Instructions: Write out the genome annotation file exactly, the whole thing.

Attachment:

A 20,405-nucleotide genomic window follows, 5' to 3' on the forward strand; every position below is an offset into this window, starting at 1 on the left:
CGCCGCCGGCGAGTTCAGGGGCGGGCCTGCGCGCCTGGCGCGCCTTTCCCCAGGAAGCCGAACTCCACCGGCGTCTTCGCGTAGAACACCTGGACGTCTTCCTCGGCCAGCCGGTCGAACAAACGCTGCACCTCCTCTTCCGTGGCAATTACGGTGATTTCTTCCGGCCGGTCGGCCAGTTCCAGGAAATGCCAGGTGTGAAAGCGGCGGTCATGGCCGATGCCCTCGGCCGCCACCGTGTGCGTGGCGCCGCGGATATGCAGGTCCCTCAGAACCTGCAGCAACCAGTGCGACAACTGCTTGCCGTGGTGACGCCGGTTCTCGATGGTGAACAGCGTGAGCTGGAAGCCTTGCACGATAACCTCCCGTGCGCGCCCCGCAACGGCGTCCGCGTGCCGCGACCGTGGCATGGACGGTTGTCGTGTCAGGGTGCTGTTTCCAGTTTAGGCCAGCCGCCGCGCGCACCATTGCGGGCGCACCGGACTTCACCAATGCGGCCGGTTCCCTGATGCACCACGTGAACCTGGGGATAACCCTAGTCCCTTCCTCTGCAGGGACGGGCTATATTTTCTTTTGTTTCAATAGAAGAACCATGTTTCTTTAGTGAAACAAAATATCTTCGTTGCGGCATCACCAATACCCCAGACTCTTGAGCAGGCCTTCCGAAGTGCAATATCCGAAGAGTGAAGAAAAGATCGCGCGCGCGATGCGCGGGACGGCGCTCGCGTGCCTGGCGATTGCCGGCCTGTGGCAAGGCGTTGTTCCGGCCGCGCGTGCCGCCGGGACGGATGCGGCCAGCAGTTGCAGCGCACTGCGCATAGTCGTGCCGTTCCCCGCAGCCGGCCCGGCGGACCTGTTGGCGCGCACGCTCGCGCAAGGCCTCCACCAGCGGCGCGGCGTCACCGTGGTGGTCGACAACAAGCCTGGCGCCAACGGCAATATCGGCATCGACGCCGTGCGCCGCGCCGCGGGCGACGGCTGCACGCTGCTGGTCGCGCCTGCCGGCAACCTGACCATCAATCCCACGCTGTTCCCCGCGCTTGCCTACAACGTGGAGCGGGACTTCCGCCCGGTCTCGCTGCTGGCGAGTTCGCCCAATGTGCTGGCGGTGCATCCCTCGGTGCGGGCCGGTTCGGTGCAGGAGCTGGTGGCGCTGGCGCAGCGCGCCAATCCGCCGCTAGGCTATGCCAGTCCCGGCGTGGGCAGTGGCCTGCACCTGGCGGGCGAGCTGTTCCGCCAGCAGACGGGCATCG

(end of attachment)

A 20,405-nucleotide genomic window follows, 5' to 3' on the forward strand; every position below is an offset into this window, starting at 1 on the left:
CGCCGCCGGCGAGTTCAGGGGCGGGCCTGCGCGCCTGGCGCGCCTTTCCCCAGGAAGCCGAACTCCACCGGCGTCTTCGCGTAGAACACCTGGACGTCTTCCTCGGCCAGCCGGTCGAACAAACGCTGCACCTCCTCTTCCGTGGCAATTACGGTGATTTCTTCCGGCCGGTCGGCCAGTTCCAGGAAATGCCAGGTGTGAAAGCGGCGGTCATGGCCGATGCCCTCGGCCGCCACCGTGTGCGTGGCGCCGCGGATATGCAGGTCCCTCAGAACCTGCAGCAACCAGTGCGACAACTGCTTGCCGTGGTGACGCCGGTTCTCGATGGTGAACAGCGTGAGCTGGAAGCCTTGCACGATAACCTCCCGTGCGCGCCCCGCAACGGCGTCCGCGTGCCGCGACCGTGGCATGGACGGTTGTCGTGTCAGGGTGCTGTTTCCAGTTTAGGCCAGCCGCCGCGCGCACCATTGCGGGCGCACCGGACTTCACCAATGCGGCCGGTTCCCTGATGCACCACGTGAACCTGGGGATAACCCTAGTCCCTTCCTCTGCAGGGACGGGCTATATTTTCTTTTGTTTCAATAGAAGAACCATGTTTCTTTAGTGAAACAAAATATCTTCGTTGCGGCATCACCAATACCCCAGACTCTTGAGCAGGCCTTCCGAAGTGCAATATCCGAAGAGTGAAGAAAAGATCGCGCGCGCGATGCGCGGGACGGCGCTCGCGTGCCTGGCGATTGCCGGCCTGTGGCAAGGCGTTGTTCCGGCCGCGCGTGCCGCCGGGACGGATGCGGCCAGCAGTTGCAGCGCACTGCGCATAGTCGTGCCGTTCCCCGCAGCCGGCCCGGCGGACCTGTTGGCGCGCACGCTCGCGCAAGGCCTCCACCAGCGGCGCGGCGTCACCGTGGTGGTCGACAACAAGCCTGGCGCCAACGGCAATATCGGCATCGACGCCGTGCGCCGCGCCGCGGGCGACGGCTGCACGCTGCTGGTCGCGCCTGCCGGCAACCTGACCATCAATCCCACGCTGTTCCCCGCGCTTGCCTACAACGTGGAGCGGGACTTCCGCCCGGTCTCGCTGCTGGCGAGTTCGCCCAATGTGCTGGCGGTGCATCCCTCGGTGCGGGCCGGTTCGGTGCAGGAGCTGGTGGCGCTGGCGCAGCGCGCCAATCCGCCGCTAGGCTATGCCAGTCCCGGCGTGGGCAGTGGCCTGCACCTGGCGGGCGAGCTGTTCCGCCAGCAGACGGGCATCG